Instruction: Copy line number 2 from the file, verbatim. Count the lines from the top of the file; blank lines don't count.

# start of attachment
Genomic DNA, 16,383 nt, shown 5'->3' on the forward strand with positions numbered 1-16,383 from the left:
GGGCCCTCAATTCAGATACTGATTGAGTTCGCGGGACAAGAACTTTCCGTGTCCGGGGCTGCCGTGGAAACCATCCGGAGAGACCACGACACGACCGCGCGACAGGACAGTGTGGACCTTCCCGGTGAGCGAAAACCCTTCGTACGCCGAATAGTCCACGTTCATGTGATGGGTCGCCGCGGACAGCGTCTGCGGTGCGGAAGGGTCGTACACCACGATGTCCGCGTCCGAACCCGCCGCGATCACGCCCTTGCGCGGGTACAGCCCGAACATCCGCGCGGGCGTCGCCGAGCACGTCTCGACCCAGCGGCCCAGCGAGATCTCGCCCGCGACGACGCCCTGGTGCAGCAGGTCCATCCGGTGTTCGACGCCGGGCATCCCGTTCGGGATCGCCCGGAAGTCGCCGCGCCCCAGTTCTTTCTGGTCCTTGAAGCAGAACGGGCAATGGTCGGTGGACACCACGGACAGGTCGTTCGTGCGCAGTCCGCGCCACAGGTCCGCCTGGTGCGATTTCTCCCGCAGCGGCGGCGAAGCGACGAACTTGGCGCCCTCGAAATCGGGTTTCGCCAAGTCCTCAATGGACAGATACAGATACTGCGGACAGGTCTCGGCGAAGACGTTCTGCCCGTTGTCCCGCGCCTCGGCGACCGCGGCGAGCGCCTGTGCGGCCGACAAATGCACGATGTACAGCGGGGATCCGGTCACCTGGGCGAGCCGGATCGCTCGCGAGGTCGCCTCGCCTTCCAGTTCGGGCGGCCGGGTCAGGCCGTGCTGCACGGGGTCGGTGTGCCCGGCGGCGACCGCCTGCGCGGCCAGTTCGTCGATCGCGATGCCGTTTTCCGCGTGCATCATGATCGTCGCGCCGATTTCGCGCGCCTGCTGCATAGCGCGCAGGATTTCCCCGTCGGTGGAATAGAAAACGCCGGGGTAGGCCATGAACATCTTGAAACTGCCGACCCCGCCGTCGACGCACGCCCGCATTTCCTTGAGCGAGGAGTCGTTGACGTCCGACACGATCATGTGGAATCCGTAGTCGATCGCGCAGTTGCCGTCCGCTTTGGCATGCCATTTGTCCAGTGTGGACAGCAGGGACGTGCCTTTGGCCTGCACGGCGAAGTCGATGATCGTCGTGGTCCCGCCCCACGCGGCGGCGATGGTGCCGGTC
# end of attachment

GGGCCCTCAATTCAGATACTGATTGAGTTCGCGGGACAAGAACTTTCCGTGTCCGGGGCTGCCGTGGAAACCATCCGGAGAGACCACGACACGACCGCGCGACAGGACAGTGTGGACCTTCCCGGTGAGCGAAAACCCTTCGTACGCCGAATAGTCCACGTTCATGTGATGGGTCGCCGCGGACAGCGTCTGCGGTGCGGAAGGGTCGTACACCACGATGTCCGCGTCCGAACCCGCCGCGATCACGCCCTTGCGCGGGTACAGCCCGAACATCCGCGCGGGCGTCGCCGAGCACGTCTCGACCCAGCGGCCCAGCGAGATCTCGCCCGCGACGACGCCCTGGTGCAGCAGGTCCATCCGGTGTTCGACGCCGGGCATCCCGTTCGGGATCGCCCGGAAGTCGCCGCGCCCCAGTTCTTTCTGGTCCTTGAAGCAGAACGGGCAATGGTCGGTGGACACCACGGACAGGTCGTTCGTGCGCAGTCCGCGCCACAGGTCCGCCTGGTGCGATTTCTCCCGCAGCGGCGGCGAAGCGACGAACTTGGCGCCCTCGAAATCGGGTTTCGCCAAGTCCTCAATGGACAGATACAGATACTGCGGACAGGTCTCGGCGAAGACGTTCTGCCCGTTGTCCCGCGCCTCGGCGACCGCGGCGAGCGCCTGTGCGGCCGACAAATGCACGATGTACAGCGGGGATCCGGTCACCTGGGCGAGCCGGATCGCTCGCGAGGTCGCCTCGCCTTCCAGTTCGGGCGGCCGGGTCAGGCCGTGCTGCACGGGGTCGGTGTGCCCGGCGGCGACCGCCTGCGCGGCCAGTTCGTCGATCGCGATGCCGTTTTCCGCGTGCATCATGATCGTCGCGCCGATTTCGCGCGCCTGCTGCATAGCGCGCAGGATTTCCCCGTCGGTGGAATAGAAAACGCCGGGGTAGGCCATGAACATCTTGAAACTGCCGACCCCGCCGTCGACGCACGCCCGCATTTCCTTGAGCGAGGAGTCGTTGACGTCCGACACGATCATGTGGAATCCGTAGTCGATCGCGCAGTTGCCGTCCGCTTTGGCATGCCATTTGTCCAGTGTGGACAGCAGGGACGTGCCTTTGGCCTGCACGGCGAAGTCGATGATCGTCGTGGTCCCGCCCCACGCGGCGGCGATGGTGCCGGTC